New Cars for Sheriff’s Office

Three 2018 Dodge Chargers Hit the Road

The Deschutes County Sheriff’s office unveiled the newest additions to their patrol car fleet on Friday. The three 2018 Dodge Chargers are painted in the classic black and white. The new color scheme is meant to be more than just a retro look with a modern flare. Sheriff Nelson says the new graphics are there to make it very clear they are Deschutes County Sheriff vehicles.

The newest vehicles hit the streets Friday afternoon and are the first of 30 total new vehicles expected to roll out between now and the 2018-2019 fiscal year.

Because the design is simply a black vehicle with a white sticker, the chargers cost the same as all the others in the sheriff’s office fleet and one vehicle even uses all recycled equipment from a prior law enforcement vehicle. However, they do feature several newer details than their previous models including the addition of the thin blue line, social media tags and changes to the flashing lights.

This is the first year that all of the new vehicles being put into service with the Sheriff’s Department will either be all-wheel or four wheel drive capable, making the new fleet more capable of traversing the 3,000 mile area the Deschutes County Sheriff’s Office covers, particularly in winter driving months.

With the Sheriff’s Office’s automotive fleet regularly driving over a million miles each year, these new rides have a long road ahead of them.

Bend Police Department Cracks Down on Distracted Driving

According to the CDC, approximately nine people are killed every day, and more than 1000 are injured, in accidents that involve distracted drivers.

That’s why the City of Bend Police Department conducted an enhanced distracted driving enforcement detail throughout the city of Bend Thursday afternoon. The department hoped to educate the public on the dangers of cell phone usage and reduce the number of traffic incidents caused by using their phones behind the wheel.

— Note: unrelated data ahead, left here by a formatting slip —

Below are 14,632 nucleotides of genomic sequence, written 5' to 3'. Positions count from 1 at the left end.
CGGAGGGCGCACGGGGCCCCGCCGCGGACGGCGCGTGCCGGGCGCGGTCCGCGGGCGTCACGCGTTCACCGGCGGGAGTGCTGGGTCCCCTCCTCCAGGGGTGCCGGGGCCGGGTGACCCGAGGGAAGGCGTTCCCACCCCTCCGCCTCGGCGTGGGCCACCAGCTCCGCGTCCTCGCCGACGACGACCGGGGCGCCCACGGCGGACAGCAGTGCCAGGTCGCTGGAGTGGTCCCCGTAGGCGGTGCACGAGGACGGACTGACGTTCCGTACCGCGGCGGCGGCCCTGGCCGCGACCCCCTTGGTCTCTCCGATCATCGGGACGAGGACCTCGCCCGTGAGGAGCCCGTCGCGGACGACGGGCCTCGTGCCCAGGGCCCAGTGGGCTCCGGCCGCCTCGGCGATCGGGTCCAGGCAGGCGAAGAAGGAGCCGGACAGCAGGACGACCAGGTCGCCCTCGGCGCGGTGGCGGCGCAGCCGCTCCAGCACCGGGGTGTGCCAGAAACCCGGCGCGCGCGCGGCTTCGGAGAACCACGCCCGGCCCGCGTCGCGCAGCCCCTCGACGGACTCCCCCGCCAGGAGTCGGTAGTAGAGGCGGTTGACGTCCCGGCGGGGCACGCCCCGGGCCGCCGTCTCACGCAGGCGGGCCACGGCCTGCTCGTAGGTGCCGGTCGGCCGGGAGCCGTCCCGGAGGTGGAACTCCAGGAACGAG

In October of last year, Oregon enacted a new distracted driving law, which makes it illegal to drive while holding any electronic device. And if you get caught, it could come with some hefty fines and even jail time.

A first offense that doesn’t contribute to a crash is a class B violation with a maximum fine of $1,000. A second offense, or if the first offense contributes to a crash, is a class A violation with a maximum fine of $2,000. A third offense in ten years is a class B misdemeanor and could result in a maximum fine of $2,500 fine and could be 6 months in jail.

First Responders Head to Heat Related Incidents

In the peak of summer Bend Fire and Rescue responds to far more than just calls to battle blazes. July has seen 41 heat records set across the United States with zero record minimums. The next two days in Central Oregon are also expected to be the hottest recorded this week, which means responding to more calls to those suffering from this summer’s high temperatures.

Jon Erickson of Bend Fire said he has responded to over a dozen heat related incidents in the past week, many of the calls are for those who are frequently exposed to the elements.

Even those who are relatively healthy have suffered in recent weeks during what’s being recorded as the fourth hottest year on record. Hundreds of wildfires have been triggered in Oregon alone, dozens have been killed across the western hemisphere, and the heat is expected to continue.

Erickson says the best way to avoid being affected by the heat is to simply stay inside but if you’re going to be outside, staying hydrated is your best bet to staying healthy.

Smokey Skies

Air quality in Central Oregon took a dive on Monday as smoke from fires burning in the south west of the state made its way north. Young, old and those with respiratory issues were particularly at risk, but health officials were urging everyone to shut their windows and avoid any strenuous outdoor activities. As fire season continues it is likely Central Oregon will see more smokey skies.

Substation Fire Update

Over 200 firefighters from 73 Oregon fire agencies continue to battle the Substation Fire that has ripped across Wasco and Sherman counties. Dry conditions and high winds have made fighting the fire difficult despite air support. Central Oregon Daily’s Anyssa Bohanan has more on the on going fire fighting efforts.

Substation Fire Update